Music/Sounds: A bombastic/majestic fanfare composed by Randy Newman, based on "Andy's Birthday" from the Toy Story soundtrack. Sometimes, the theme trails into the Pixar logo. This is heard on Toy Story, A Bug's Life, Toy Story 2, Finding Nemo, and Cars.

Music/Sounds Variants:

  • On the Toy Story variant, a more bombastic version of the fanfare is used, and once the line finishes being drawn over the castle by the ball of light, only the rest of the notes to the third to last note of the fanfare play, with the last two notes played on a trumpet.
  • An early work print version of A Bug's Life uses the "When You Wish Upon A Star" music from the 2nd logo.
  • Sometimes, the opening theme of the movie is used instead. This is the case for Monsters, Inc., The Incredibles, and Ratatouille.
  • On Cars, the fanfare was re-orchestrated to put a little more of the logo in at the same duration of the logo's closing re-appearance.
  • At the end of the movie, there are rippling flags and the sound of a bell tree glissing and dinging as the ball of light draws the pixie dust line over the castle. On A Bug's Life, Monsters, Inc. and the original (pre-outtakes) release of Toy Story 2, the closing theme was used instead.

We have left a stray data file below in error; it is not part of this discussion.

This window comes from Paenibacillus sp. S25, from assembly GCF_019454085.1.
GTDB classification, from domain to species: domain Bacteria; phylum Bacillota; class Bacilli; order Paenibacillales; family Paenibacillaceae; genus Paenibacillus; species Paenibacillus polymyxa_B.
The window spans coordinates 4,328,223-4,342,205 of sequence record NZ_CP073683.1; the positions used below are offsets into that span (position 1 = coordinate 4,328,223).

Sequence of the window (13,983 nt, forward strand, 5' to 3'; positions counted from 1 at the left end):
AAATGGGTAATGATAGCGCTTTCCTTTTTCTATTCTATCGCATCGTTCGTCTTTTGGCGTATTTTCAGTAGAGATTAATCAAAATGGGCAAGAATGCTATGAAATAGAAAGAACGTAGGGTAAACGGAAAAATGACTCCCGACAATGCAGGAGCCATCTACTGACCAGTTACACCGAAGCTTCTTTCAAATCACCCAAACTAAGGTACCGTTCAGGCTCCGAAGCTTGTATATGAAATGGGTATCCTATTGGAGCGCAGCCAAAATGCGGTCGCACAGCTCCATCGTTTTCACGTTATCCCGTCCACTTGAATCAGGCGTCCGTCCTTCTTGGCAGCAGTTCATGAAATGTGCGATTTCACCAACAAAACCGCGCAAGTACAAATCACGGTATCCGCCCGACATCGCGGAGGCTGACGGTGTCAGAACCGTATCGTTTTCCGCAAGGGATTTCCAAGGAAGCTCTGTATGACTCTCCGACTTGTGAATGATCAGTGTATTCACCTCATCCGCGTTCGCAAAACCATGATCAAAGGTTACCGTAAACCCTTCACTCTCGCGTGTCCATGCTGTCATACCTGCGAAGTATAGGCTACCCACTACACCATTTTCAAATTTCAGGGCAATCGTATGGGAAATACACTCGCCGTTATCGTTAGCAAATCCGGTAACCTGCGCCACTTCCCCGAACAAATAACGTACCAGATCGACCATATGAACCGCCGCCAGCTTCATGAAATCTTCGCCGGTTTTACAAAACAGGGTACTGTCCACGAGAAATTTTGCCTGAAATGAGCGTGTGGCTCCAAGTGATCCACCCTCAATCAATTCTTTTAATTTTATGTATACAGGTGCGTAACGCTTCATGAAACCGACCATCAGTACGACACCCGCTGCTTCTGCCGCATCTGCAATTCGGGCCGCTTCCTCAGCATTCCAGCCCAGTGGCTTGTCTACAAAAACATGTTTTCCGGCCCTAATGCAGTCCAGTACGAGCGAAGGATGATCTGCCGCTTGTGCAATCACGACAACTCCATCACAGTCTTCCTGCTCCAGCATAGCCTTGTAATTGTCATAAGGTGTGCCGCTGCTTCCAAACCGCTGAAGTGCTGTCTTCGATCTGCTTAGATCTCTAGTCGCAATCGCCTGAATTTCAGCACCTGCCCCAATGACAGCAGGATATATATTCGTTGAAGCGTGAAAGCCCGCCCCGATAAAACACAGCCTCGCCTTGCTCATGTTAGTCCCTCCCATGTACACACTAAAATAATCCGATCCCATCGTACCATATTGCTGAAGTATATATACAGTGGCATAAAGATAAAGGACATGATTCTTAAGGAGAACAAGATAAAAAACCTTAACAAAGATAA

Availability: Fairly common, but it was more common during its usage.

  • It was used on all Pixar movies beginning with Toy Story (which was also the first ever feature-length CGI film) and made its final appearance on Ratatouille. It is strangely absent from Buzz Lightyear of Star Command: The Adventure Begins.
  • Since the logo was retired, it has become rarer, mostly being plastered by the 6th logo on Blu-ray and DVD prints, as well as most TV airings of the first two Toy Story films, Monsters, Inc., Finding Nemo and Cars though it is still intact on current prints of A Bug's Life, The Incredibles and the aforementioned Ratatouille, as well as VHS releases. It did, however, make a surprise appearance on the 2021 DVD of Cars, due to being a reissue of the original 2006 DVD.
  • The logo was last used in the teaser trailer for WALL-E, since the film itself uses the 6th logo.
  • It can also be seen on various shorts based off Pixar films such as Mike's New Car, Jack-Jack Attack, Mater and the Ghostlight and Your Friend the Rat.
  • This logo made a surprise appearance on an Amazon Video print of Monsters, Inc., likely because it was using the 2009 Blu-ray master.
  • Used in tandem with the 6th logo until June 29, 2007.

Editor's Note: A nice CGI update of the 2nd logo, which is fondly regarded by fans of older Pixar movies.

5th Logo (May 19, 2000-April 14, 2006)[]